NewsPress Release: 4/05/02 From the Green Mountains to the Great Wall: Marlboro CollegeStudents Perform in China
MARLBORO, VERMONT -- "The open-air market in Qufu felt really far away. This is how China would feel if I weren't a tourist. Everywhere else we were with guides, attending dance classes, seeing performances, but the open-air market was the best," said Marlboro College sophomore Cullen Schneider.
Schneider spent her spring break touring China with the Marlboro College Performance Workshop, a dance troupe of six students headed by dance professor Dana Holby. Together with the Marlboro Women's Chorus, they studied local performing arts programs, stood on the Great Wall and performed before hundreds of people. Their tour leader, translator and master of ceremonies was Seth Harter, Marlboro's Asian studies professor.
"Although I've spent a lot of time in China, going there with the Marlboro College performance group gave me a new perspective on the country and the culture," Harter said. "Our hosts in China treated us with the most overwhelming generosity and the Marlboro students responded in kind. It was wonderful to see how the novelty of the situation and the excitement of performing led the Chinese students and the Marlboro students to revel in each other's company."
For Marlboro junior and dancer RoseAnna Harrison, the experience gave her philosophical insights into dance. "There was an equal exchange with the Chinese dancers. We experienced their dance and they experienced our dance through workshops and performances. I noticed many differences in style. For example, the Chinese dancers maintained smiling faces and their pieces were narrative. Our dancers' expressions were dead-pan and the dances focused more on form, ideas, and philosophy."
Junior and Women's Chorus Member Emily Hood summed up the feelings of many of the group when she said, "The trip definitely gave me a global perspective. It placed me in the context of the entire world -- but not only that, it bonded me with a unique group of people from Marlboro who I don't usually have the opportunity to spend time with. I came away with strong relationships that would have taken an entire semester to forge."
The China trip was funded by two Freeman Foundation grants totaling $423,635 to strengthen the undergraduate curriculum, stimulate undergraduate research, broaden the experience of faculty teaching courses with Asian components, establish an Asian studies resource center in southeastern Vermont, and provide learning opportunities for the community and for area K-12 schools.
"The Freeman Foundation grant is part of a concerted effort on the part of the college to make substantial resources available for faculty and students who seek a more international perspective on our nationally recognized liberal arts program," says Marlboro College President Paul LeBlanc. He continues, "The grant supports faculty and student travel to China and Vietnam over the next four years and touches every part of our curriculum."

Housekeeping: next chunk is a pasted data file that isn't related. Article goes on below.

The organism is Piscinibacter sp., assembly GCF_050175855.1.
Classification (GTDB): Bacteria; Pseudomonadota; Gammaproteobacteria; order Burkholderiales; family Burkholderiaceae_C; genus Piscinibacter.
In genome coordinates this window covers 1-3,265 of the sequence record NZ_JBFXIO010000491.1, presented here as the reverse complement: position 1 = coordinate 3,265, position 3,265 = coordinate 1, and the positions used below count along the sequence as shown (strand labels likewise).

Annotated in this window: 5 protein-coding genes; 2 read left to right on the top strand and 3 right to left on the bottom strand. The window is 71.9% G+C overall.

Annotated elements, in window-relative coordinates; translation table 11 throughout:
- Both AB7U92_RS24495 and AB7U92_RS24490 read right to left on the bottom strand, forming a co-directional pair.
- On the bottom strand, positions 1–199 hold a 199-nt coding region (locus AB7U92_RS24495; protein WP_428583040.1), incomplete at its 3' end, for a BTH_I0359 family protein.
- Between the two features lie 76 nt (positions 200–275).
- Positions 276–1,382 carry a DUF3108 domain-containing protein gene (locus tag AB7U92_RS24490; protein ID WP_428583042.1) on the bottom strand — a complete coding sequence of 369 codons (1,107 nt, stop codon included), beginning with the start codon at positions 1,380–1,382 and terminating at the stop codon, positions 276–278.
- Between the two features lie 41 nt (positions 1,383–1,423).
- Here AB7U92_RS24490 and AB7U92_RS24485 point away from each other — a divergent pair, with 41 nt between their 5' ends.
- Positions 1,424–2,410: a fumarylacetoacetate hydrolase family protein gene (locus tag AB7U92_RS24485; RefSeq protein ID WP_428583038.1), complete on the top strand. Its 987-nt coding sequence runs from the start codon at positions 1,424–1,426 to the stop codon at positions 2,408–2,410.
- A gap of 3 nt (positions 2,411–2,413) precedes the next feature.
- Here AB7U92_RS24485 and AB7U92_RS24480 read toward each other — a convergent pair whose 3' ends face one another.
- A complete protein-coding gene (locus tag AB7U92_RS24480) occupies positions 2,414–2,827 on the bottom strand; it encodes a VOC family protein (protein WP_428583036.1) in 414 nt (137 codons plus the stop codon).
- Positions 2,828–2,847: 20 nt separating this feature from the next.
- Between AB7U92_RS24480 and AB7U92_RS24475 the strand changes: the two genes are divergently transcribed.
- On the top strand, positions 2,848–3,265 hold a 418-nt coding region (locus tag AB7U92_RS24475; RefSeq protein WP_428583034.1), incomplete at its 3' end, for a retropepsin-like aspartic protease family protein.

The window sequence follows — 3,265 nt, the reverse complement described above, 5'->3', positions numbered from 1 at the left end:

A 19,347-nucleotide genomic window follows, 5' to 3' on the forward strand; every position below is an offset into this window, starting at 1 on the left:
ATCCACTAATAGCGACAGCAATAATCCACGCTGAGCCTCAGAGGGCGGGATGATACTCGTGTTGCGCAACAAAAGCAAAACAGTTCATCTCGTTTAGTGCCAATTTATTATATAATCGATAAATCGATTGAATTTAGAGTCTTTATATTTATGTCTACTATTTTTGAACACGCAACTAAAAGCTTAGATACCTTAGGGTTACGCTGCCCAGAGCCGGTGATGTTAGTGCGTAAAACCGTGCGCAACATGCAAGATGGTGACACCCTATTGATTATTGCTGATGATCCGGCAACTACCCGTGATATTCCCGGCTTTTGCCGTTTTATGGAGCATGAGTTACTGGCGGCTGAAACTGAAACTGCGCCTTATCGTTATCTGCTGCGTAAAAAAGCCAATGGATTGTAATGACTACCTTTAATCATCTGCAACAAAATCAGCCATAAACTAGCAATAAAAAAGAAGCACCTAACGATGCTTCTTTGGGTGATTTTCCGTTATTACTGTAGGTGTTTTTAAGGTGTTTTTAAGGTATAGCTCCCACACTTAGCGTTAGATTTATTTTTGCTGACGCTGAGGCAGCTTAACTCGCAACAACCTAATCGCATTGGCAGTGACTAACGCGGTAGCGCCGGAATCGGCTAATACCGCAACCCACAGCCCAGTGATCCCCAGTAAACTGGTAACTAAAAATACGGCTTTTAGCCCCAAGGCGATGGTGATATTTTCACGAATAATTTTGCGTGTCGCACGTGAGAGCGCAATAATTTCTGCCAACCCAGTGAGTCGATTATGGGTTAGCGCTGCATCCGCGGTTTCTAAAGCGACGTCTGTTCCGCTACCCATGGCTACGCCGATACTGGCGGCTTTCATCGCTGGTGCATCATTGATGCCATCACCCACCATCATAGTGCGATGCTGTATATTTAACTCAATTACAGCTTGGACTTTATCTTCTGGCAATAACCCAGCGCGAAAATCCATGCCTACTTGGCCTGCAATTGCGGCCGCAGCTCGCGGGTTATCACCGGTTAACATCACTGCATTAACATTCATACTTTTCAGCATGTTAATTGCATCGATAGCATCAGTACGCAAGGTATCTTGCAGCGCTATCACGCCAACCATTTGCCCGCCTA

The Marlboro students visiting China included: Emily Amanna of Larchmont, NY; Shura Baryshnikov of Stillwater, MN; Jennifer Bilodeau of Easthampton, MA; Margot Fivash of Sammamish, WA; Elizabeth Garofalo of Millbrook, NY; RoseAnna Harrison of Solvang, CA; Emily Hood of Lake Bluff, IL; Daniella Martin of Palo Alto, CA; Kyle Nuse of Johnson, VT; Cullen Schneider of Blue Hill, ME; and Julia Sloane of Congers, NY. Also accompanying the students were Associate Dean of International Studies Louise Zak and Digital Arts Assistant Hilary Baker.
In 2001, 32 percent of Marlboro's graduating class had spent at least one semester abroad, compared to a national average of under four percent. Marlboro students may choose from a variety of international opportunities, ranging from two-week science fieldtrips to Latin America to classroom study at Marlboro's sister college in London to participating in a six-month working internship abroad as part of the World Studies Program.
Founded in 1946, Marlboro College offers undergraduate education in the liberal arts and, since 1997, graduate study focused on Internet technologies. Its 300 undergraduate students enjoy a 7:1 student-faculty ratio, a voice in governing the community and individualized courses of study on a 350-acre campus in the hills of southern Vermont. Marlboro's nearby Brattleboro-based Persons School features four master's degree programs -- Systems Integration Management, Internet Strategy Management, Teaching with Internet Technologies and Internet Engineering. The Brattleboro campus is located in the Marlboro College Technology Center, which brings together education and entrepreneurship, while offering technology resources to the community.
For more information, please contact Marlboro College at (802) 257-4333 or visit the college online at http://www.marlboro.edu.